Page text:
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Many men in the railway workforce bore the brunt of pitiless or uncaring guards.Cruelty could take different forms, from extreme violence and torture to minor acts of physical punishment, humiliation and neglect.In early 1943, the Japanese advertised for workers in Malaya, Singapore, and the Dutch East Indies, promising good wages, short contracts, and housing for families.When that failed to attract sufficient workers, they resorted to more coercive methods, rounding up workers and impressing them, especially in Malaya.In early 1942, Japanese forces invaded Burma and seized control of the colony from the United Kingdom.To supply their forces in Burma, the Japanese depended upon the sea, bringing supplies and troops to Burma around the Malay peninsula and through the Strait of Malacca and the Andaman Sea.Other nationalities and ethnic groups working on the railway were Tamils, Chinese, Karen, Javanese, and Singaporean Chinese."The conditions in the coolie camps down river are terrible," Basil says, "They are kept isolated from Japanese and British camps. Special British prisoner parties at Kinsaiyok bury about 20 coolies a day.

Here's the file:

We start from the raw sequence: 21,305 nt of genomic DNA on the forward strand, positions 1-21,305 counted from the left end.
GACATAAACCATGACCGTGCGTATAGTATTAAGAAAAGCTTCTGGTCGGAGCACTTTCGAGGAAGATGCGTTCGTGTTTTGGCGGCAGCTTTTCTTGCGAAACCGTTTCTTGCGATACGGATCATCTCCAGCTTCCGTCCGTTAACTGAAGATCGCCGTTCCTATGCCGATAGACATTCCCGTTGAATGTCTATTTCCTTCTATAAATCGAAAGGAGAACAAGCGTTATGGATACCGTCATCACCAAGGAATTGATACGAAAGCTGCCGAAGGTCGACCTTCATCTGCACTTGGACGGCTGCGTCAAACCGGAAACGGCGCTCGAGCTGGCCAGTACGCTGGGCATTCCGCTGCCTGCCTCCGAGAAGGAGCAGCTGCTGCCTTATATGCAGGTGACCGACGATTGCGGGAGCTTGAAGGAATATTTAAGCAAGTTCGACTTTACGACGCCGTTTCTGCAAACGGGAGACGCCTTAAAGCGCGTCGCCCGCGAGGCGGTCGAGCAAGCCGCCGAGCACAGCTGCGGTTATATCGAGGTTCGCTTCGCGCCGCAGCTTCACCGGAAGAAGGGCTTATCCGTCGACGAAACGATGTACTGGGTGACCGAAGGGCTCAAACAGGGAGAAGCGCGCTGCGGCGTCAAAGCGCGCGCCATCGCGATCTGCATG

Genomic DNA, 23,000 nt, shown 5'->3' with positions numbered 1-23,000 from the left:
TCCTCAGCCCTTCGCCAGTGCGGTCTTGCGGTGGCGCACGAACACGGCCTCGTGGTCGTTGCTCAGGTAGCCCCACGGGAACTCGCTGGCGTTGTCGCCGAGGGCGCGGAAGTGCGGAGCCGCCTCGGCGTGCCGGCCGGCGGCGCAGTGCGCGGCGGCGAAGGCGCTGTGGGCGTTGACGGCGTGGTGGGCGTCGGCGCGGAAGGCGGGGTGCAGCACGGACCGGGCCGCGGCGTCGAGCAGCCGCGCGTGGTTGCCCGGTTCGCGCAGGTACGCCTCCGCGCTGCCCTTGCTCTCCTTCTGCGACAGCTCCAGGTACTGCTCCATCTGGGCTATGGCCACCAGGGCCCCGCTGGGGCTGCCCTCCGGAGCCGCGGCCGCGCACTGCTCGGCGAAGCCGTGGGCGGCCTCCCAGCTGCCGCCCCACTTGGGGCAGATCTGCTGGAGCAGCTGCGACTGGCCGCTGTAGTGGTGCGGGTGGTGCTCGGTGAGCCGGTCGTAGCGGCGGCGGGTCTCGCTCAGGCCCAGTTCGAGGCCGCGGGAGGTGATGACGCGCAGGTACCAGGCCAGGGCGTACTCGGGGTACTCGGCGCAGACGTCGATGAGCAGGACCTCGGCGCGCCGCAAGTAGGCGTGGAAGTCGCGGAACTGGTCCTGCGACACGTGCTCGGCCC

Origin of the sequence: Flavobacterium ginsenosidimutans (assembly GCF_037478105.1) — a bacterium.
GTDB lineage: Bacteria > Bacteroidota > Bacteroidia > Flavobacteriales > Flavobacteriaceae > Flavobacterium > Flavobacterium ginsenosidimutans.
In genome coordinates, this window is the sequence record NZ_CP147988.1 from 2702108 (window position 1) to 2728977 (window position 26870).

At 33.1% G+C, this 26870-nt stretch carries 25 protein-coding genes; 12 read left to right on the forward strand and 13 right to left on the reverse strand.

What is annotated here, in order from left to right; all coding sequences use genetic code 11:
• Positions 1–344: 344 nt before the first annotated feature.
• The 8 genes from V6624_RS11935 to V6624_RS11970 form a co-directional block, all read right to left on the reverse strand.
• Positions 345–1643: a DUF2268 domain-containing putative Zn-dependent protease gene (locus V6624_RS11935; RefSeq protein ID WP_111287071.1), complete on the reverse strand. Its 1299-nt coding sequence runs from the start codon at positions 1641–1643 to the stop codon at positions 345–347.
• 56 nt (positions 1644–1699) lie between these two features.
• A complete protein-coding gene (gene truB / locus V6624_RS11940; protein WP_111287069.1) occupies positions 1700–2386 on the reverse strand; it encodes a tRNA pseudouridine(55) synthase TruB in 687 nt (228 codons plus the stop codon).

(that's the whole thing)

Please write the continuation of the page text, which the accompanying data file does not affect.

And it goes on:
They had very little transportation to get stuff to and from the workers, they had almost no medication, they couldn’t get food let alone materials, they had no tools to work with except for basic things like spades and hammers, and they worked in extremely difficult conditions — in the jungle with its heat and humidity.The Burma Railway, also known as the Death Railway, the Burma–Siam Railway, the Thailand–Burma Railway and similar names, was a 415-kilometre (258 mi) railway between Ban Pong, Thailand, and Thanbyuzayat, Burma, built by the Empire of Japan in 1943 to support its forces in the Burma campaign of World War II.This railway completed the rail link between Bangkok, Thailand, and Rangoon, Burma (now Yangon).These coolies have been brought from Malaya under false pretences – 'easy work, good pay, good houses! Now they find themselves dumped in these charnel houses, driven and brutally knocked about by the Jap and Korean guards, unable to buy extra food, bewildered, sick, frightened.Yet many of them have shown extraordinary kindness to sick British prisoners passing down the river, giving them sugar and helping them into the railway trucks at Tarsao." The first prisoners of war, 3,000 Australians, to go to Burma left Changi prison at Singapore on and journeyed by sea to near Thanbyuzayat, the northern terminus of the railway.

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